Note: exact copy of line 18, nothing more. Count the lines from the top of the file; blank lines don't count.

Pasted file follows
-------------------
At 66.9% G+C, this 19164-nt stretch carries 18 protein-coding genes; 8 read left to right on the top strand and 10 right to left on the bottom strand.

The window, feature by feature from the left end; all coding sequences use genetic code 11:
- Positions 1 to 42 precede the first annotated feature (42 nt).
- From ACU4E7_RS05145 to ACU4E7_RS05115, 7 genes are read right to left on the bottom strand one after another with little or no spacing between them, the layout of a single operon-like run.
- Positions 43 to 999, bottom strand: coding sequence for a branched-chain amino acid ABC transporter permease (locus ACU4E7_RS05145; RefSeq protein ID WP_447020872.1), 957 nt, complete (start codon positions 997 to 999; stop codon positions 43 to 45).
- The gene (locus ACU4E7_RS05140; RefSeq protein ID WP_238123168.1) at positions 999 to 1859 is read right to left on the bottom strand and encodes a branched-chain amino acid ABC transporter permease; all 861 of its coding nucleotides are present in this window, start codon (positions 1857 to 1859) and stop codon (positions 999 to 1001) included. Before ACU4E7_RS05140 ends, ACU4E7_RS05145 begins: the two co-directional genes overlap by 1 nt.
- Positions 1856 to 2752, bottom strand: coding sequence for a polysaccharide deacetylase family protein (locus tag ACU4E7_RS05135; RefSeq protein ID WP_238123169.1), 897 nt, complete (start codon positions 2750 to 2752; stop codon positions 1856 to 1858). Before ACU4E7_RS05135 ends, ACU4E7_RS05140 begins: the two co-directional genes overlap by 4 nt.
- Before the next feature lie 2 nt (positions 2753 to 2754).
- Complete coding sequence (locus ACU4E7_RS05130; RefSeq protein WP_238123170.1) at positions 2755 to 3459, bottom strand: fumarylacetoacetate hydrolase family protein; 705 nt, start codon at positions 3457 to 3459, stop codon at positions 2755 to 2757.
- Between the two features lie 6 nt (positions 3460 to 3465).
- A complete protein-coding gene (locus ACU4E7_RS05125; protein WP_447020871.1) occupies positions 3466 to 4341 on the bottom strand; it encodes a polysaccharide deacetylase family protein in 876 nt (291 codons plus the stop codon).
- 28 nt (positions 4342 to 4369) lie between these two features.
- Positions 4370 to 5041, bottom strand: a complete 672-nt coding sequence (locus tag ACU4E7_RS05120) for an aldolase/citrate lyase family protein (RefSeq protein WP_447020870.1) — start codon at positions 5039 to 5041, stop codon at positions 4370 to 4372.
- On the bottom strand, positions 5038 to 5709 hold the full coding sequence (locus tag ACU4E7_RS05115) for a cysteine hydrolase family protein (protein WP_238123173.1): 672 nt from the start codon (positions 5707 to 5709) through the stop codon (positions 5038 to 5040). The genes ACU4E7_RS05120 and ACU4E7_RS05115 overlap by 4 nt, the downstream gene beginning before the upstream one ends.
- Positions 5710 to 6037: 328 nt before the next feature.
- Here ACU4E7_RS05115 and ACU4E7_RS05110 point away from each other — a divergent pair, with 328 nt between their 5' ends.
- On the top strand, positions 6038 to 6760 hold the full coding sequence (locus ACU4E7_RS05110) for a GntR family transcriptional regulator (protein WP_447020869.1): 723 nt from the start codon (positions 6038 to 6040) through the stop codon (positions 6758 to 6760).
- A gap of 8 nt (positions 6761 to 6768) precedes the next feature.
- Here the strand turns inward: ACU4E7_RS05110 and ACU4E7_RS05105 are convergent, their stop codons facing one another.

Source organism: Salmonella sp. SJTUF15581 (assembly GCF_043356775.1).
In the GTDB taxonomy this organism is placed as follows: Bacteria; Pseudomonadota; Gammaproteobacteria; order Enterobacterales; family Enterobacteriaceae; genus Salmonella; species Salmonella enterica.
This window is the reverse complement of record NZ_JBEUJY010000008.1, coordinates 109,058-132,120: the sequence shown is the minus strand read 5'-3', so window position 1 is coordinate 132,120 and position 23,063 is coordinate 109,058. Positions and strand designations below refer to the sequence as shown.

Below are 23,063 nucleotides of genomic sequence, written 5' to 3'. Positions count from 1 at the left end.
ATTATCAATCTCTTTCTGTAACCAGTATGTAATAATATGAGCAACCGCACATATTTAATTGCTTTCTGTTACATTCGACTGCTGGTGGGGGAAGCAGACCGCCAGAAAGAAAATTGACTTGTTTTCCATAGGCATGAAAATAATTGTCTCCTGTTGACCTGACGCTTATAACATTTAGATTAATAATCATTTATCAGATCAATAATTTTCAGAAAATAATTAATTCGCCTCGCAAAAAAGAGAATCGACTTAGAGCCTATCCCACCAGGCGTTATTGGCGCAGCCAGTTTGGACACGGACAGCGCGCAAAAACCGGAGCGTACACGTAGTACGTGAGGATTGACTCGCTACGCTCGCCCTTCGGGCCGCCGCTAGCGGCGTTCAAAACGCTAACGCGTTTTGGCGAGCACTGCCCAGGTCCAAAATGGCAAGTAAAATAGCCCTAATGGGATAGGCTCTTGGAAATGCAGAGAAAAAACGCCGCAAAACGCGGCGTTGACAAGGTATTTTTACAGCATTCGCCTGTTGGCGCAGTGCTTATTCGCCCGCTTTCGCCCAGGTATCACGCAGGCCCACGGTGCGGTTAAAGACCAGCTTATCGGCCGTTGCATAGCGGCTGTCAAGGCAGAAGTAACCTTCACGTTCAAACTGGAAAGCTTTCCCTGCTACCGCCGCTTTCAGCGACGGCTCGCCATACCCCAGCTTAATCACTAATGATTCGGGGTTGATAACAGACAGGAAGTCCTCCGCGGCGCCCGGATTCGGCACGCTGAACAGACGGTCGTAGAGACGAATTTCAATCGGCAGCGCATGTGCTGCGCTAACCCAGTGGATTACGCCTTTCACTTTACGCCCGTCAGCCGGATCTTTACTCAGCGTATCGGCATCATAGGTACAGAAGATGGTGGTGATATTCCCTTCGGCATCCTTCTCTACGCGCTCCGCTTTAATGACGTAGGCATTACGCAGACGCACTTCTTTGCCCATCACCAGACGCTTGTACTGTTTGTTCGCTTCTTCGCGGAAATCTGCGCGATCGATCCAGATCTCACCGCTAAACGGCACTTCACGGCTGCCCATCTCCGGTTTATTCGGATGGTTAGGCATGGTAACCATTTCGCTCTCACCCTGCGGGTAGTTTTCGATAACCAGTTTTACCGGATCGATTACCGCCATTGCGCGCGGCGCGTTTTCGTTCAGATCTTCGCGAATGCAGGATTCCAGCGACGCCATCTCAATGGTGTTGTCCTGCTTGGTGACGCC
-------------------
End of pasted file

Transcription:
- A gap of 8 nt (positions 6761 to 6768) precedes the next feature.